Some Functional and Utilization Characteristics of Sesame Flour and Proteins


  • Presented at the 42nd Annual Meeting of the Institute of Food Technologists, Las Vegas, NV, June 22–25, 1982.

  • This paper reports research undertaken at the Agro-Industrial Research Center (CIEPE) as Part of a project on sesame utilization.

  • The author expresses her gratitude to Mr. Gerardo Paredes for his valuable help with the laboratory work and to Miss Ramona Pena for typing the manuscript. Luis Sanchez L. gave valuable criticism during the preparation of this manuscript.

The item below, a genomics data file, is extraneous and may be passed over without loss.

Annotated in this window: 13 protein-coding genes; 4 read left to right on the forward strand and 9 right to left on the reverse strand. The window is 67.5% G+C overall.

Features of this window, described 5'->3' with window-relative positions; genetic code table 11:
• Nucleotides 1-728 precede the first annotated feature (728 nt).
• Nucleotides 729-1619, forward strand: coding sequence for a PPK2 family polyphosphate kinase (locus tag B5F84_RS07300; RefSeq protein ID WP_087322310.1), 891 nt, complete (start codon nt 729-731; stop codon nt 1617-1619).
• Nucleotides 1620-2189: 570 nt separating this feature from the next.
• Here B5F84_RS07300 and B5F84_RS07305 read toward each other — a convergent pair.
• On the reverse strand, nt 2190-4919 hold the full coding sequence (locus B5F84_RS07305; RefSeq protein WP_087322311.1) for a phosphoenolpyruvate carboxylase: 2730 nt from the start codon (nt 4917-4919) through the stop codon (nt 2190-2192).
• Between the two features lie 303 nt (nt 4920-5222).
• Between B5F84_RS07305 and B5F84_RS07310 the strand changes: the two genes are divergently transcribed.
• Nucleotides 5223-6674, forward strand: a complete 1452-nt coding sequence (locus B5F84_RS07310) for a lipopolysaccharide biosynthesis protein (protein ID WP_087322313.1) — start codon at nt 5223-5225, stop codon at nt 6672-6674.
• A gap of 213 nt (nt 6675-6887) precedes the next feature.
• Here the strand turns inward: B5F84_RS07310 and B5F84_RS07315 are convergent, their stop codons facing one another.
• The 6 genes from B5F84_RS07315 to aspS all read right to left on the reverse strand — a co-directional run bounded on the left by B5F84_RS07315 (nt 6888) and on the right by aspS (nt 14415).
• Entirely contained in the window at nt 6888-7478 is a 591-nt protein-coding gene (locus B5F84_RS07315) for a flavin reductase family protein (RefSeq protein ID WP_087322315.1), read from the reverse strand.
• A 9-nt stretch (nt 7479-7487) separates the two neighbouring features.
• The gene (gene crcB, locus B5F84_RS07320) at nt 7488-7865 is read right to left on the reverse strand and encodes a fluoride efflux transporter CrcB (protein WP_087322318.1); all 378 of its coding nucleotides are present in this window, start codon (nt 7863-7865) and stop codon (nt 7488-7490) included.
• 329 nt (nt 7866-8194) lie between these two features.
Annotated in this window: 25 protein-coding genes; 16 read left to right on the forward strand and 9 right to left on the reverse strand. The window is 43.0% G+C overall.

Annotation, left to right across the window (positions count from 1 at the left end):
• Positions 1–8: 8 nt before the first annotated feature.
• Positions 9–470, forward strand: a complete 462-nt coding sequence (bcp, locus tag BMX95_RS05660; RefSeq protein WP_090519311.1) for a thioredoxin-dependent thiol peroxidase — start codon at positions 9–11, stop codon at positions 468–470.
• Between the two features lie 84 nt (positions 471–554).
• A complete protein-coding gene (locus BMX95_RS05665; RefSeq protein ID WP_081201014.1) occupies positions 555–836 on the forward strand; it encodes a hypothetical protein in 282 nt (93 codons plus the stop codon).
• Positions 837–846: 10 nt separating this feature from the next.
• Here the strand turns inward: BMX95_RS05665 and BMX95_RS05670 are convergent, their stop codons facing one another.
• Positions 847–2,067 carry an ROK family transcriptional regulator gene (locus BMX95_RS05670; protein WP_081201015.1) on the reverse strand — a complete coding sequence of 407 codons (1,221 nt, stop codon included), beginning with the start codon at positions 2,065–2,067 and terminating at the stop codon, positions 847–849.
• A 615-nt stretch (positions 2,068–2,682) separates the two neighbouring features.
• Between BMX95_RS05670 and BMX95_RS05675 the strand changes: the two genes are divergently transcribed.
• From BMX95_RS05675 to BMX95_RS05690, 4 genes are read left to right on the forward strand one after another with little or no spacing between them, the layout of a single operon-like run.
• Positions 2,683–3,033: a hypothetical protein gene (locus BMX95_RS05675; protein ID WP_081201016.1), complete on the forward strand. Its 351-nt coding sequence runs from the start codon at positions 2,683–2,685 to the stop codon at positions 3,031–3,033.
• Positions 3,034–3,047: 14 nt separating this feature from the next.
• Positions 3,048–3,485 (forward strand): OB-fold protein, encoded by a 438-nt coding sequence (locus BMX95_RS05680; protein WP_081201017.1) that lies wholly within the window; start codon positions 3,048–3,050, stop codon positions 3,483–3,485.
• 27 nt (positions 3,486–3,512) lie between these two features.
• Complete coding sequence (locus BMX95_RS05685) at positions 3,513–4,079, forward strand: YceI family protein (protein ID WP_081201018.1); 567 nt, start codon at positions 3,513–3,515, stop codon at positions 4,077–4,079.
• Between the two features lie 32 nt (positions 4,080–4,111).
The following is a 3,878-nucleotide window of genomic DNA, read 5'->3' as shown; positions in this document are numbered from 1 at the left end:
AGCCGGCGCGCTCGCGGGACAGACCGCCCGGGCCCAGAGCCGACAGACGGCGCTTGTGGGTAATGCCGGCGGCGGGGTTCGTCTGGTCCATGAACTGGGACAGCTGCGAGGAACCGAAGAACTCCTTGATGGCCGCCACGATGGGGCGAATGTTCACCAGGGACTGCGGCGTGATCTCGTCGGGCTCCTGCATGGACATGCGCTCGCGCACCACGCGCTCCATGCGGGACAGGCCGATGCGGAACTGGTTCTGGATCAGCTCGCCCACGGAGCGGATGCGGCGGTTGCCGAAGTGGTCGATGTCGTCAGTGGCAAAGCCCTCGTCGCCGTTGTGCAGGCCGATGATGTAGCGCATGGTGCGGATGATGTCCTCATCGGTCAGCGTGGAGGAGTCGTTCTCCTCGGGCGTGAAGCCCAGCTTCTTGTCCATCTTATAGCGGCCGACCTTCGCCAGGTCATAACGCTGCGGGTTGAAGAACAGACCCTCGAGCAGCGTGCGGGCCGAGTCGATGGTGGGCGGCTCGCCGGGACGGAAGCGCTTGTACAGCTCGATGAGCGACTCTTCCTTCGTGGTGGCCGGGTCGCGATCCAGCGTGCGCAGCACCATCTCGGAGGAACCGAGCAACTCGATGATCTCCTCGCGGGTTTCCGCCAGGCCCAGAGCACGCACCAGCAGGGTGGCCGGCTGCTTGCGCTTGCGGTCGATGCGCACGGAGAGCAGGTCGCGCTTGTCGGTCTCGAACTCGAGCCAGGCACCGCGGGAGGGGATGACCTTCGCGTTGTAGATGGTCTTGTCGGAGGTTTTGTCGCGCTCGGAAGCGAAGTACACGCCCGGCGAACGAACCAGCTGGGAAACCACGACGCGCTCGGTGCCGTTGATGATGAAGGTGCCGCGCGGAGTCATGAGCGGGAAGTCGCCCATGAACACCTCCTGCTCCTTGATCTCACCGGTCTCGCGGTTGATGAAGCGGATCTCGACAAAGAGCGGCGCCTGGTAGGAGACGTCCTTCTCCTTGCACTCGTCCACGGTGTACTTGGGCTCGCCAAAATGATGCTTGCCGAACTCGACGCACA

Sesame defatted flour was prepared from dehulled seeds and the proteins extracted by isoelectric precipitation from an alkaline suspension of the flour. Temperature and pH effects on viscosity of a protein dispersion were measured using a Brookfield viscometer. Emulsifying capacity and emulsion stability were measured in mayonnaise and meat-type emulsions, respectively. Sesame flour was texturized by a simple method to produce a ground meat-like product with a hydration capacity of 380–440%. Sensory evaluation of meat loaves with 0–40% meat replaced by hydrated textured defatted sesame flour indicated no significant difference between samples. Viscosity of sesame protein dispersions at 90°C increased with increasing pH. The proteins did not form a self-supporting gel. Their emulsifying capacity proved to be relatively high when compared with traditional proteins.